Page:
// note that the caller usually can't know much about
// the size; .Length is not usually usable
byte[] buffer = new byte[256];
do
{
bytesRead = stream.Read(buffer, 0, buffer.Length);
if (bytesRead > 0)
{ // note this only works for single-byte encodings
string s = Encoding.ASCII.GetString(
buffer, 0, bytesRead);
Console.Write(s);
}
} while (bytesRead > 0);
}

Now let's translate that to pipelines. A Pipe is broadly comparable to a MemoryStream, except instead of being able to rewind it many times, the data is more simply a "first in first out" queue. We have a writer API that can push data in at one end, and a reader API that can pull the data out at the other. The Pipe is the buffer that sits between the two. Let's reproduce our previous scenario, but using a single Pipe instead of the MemoryStream (again not something we'd usually do in practice, but it is simple to illustrate):

Pipe pipe = new Pipe();
// write something
await WriteSomeDataAsync(pipe.Writer);
// signal that there won't be anything else written
pipe.Writer.Complete();
// consume it
await ReadSomeDataAsync(pipe.Reader);

First we create a pipe using the default options, then we write to it. Note that IO operations on pipes are usually asynchronous, so we'll need to await our two helper methods. Note also that we don't pass the Pipe to them - unlike Stream, pipelines have separate API surfaces for read and write operations, so we pass a PipeWriter to the helper method that does our writing, and a PipeReader to the helper method that does our reading. After writing the data, we call Complete() on the PipeWriter. We didn't have to do this with the MemoryStream because it automatically EOFs when it reaches the end of the buffered data - but on some other Stream implementations - especially one-way streams - we might have had to call Close after writing the data.

OK, so what does WriteSomeDataAsync look like? Note, I've deliberately over-annotated here:

async ValueTask WriteSomeDataAsync(PipeWriter writer)
{
// use an oversized size guess
Memory<byte> workspace = writer.GetMemory(20);
// write the data to the workspace
int bytes = Encoding.ASCII.GetBytes(
"hello, world!", workspace.Span);
// tell the pipe how much of the workspace
// we actually want to commit
writer.Advance(bytes);
// this is **not** the same as Stream.Flush!
await writer.FlushAsync();
}

The first thing to note is that when dealing with pipelines: you don't control the buffers: the Pipe does. Recall how in our Stream code, both the read and write code created a local byte[], but we don't have that here. Instead, we ask the Pipe for a buffer (workspace), via the GetMemory method (or it's twin - GetSpan). As you might expect from the name, this gives us either a Memory<byte> or a Span<byte> - of size at least twenty bytes.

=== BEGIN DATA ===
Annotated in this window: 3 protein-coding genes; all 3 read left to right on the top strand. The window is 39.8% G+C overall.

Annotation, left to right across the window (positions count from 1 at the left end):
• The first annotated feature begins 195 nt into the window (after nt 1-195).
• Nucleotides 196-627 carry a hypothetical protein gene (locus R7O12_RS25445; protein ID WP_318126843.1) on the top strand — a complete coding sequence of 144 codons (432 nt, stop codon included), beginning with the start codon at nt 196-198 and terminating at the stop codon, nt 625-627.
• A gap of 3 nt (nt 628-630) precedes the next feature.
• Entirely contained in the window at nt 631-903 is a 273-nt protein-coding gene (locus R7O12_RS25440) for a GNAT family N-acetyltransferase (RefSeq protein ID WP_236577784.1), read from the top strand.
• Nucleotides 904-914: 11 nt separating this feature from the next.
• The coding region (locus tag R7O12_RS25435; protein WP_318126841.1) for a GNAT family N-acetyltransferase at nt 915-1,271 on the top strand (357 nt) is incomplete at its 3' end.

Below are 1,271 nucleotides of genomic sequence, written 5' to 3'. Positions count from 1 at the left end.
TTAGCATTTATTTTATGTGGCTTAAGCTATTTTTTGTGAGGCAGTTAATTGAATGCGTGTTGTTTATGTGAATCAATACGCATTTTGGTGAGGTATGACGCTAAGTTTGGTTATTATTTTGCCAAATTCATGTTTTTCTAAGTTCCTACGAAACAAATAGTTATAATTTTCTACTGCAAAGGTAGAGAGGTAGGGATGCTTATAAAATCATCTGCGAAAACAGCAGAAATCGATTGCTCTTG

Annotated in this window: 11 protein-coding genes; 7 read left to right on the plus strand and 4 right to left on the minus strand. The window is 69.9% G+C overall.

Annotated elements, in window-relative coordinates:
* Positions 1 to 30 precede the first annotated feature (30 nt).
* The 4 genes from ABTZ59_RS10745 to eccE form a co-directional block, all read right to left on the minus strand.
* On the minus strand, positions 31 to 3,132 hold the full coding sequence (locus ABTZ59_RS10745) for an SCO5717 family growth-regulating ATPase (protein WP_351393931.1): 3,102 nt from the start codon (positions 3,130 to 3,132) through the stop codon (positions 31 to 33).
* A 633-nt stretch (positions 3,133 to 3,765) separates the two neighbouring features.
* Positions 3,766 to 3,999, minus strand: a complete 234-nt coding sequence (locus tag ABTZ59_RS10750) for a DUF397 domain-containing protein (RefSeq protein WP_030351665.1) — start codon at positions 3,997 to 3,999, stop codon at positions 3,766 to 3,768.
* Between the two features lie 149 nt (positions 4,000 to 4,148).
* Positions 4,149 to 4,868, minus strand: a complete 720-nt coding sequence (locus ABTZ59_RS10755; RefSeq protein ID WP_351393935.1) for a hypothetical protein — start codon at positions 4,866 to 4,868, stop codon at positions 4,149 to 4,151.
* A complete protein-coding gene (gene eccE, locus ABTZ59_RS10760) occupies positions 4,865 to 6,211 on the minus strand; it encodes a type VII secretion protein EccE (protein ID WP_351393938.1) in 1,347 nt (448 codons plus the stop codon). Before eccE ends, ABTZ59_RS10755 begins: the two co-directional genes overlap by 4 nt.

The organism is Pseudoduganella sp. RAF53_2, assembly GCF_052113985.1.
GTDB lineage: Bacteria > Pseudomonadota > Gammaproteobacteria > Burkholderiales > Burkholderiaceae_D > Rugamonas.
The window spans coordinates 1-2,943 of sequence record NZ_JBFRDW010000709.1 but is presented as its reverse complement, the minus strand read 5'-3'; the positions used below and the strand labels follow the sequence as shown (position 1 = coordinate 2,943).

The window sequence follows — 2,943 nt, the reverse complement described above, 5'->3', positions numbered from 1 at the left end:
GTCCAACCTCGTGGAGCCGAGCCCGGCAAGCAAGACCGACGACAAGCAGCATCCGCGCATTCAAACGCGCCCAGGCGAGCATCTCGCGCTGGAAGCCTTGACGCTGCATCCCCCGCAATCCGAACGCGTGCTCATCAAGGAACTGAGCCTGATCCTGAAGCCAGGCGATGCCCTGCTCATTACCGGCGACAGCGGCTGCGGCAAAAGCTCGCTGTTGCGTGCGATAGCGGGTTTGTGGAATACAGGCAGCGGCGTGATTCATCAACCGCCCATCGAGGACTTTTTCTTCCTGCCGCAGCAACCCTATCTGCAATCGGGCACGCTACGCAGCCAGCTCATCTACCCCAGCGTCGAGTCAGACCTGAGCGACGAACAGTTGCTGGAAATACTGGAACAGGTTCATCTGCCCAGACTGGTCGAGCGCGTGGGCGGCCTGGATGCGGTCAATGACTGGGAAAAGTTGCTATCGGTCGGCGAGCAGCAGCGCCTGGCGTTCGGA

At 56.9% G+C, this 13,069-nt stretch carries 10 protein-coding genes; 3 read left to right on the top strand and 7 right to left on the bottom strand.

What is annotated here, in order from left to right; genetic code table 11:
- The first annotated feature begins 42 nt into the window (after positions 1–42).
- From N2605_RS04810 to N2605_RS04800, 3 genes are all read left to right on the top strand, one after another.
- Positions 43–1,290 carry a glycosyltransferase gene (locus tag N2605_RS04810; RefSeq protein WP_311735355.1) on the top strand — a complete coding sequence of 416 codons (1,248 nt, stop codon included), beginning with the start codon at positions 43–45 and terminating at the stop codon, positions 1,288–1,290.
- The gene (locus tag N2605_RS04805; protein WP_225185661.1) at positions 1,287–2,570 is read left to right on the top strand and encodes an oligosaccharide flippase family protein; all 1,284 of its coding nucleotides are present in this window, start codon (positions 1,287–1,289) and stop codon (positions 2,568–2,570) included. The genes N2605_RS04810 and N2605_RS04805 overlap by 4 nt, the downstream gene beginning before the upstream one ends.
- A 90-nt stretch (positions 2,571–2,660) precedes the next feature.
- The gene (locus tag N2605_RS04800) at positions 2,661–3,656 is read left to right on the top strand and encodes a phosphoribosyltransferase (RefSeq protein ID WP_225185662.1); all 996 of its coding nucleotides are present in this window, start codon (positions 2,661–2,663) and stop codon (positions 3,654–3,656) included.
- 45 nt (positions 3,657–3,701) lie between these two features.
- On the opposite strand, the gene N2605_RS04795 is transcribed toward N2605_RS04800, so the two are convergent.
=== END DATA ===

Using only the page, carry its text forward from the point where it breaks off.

Having obtained this buffer, we encode our string into it. This means that we're writing directly into the pipe's memory, and keep track of how many bytes we actually used, so we can tell it in Advance. We are under no obligation to use the twenty that we asked for: we could write zero, one, twenty, or even fifty bytes. The last one may seem surprising, but it is actually actively encouraged! The emphasis previously was on "at least" - the writer can actually give us a much bigger buffer than we ask for. When dealing with larger data, it is common to make modest requests but expect greatness: ask for the minumum we can usefully utilize, but then check the size of the memory/span that it gives us before deciding how much to actually write.

The call to Advance is important; this completes a single write operation, making the data available in the pipe to be consumed by a reader. The call to FlushAsync is equally important, but much more nuanced. However, before we can adequately describe what it does, we need to take a look at the reader. So; here's our ReadSomeDataAsync method:

async ValueTask ReadSomeDataAsync(PipeReader reader)
{
while (true)
{
// await some data being available
ReadResult read = await reader.ReadAsync();
ReadOnlySequence<byte> buffer = read.Buffer;
// check whether we've reached the end
// and processed everything
if (buffer.IsEmpty && read.IsCompleted)
break; // exit loop

// process what we received
foreach (Memory<byte> segment in buffer)
{
string s = Encoding.ASCII.GetString(
segment.Span);
Console.Write(s);
}
// tell the pipe that we used everything
reader.AdvanceTo(buffer.End);
}
}

Just like with the Stream example, we have a loop that continues until we've reached the end of the data. With Stream, that is defined as being when Read returns a non-positive result, but with pipelines there are two things to check:

  • read.IsCompleted tells us whether the write pipe has been signalled as completed and therefore no more data will be written (pipe.Writer.Complete(); in our earlier code did this)
  • buffer.IsEmpty tells us whether there is any data left to proces in this iteration

If there's nothing in the pipe now and the writer has been completed, then there will never be anything in the pipe, and we can exit.

If we do have data, then we can look at buffer. So first - let's talk about buffer; in the code it is a ReadOnlySequence<byte>, which is a new type - this concept combines a few roles:

  • describing non-contiguous memory, speficially a sequence of zero, one or many ReadOnlyMemory<byte> chunks
  • describing a logical position (SequencePosition) in such a data-stream - in particular via buffer.Start and buffer.End

The non-contiguous is very important here. We'll look at where the data is actually going shortly, but in terms of reading: we need to be prepared to handle data that could be spread accross multiple segments. In this case, we do this by a simple foreach over the buffer, decoding each segment in turn. Note that even though the API is designed to be able to describe multiple non-contiguous buffers, it is frequently the case that the data received is contiguous in a single buffer; and in that case, it is often possible to write an optimized implementation for a single buffer. You can do that by checking buffer.IsSingleSegment and accessing buffer.First.

Finally, we call AdvanceTo, which tells the pipe how much data we actually used.

Key point: you don't need to take everything you are given!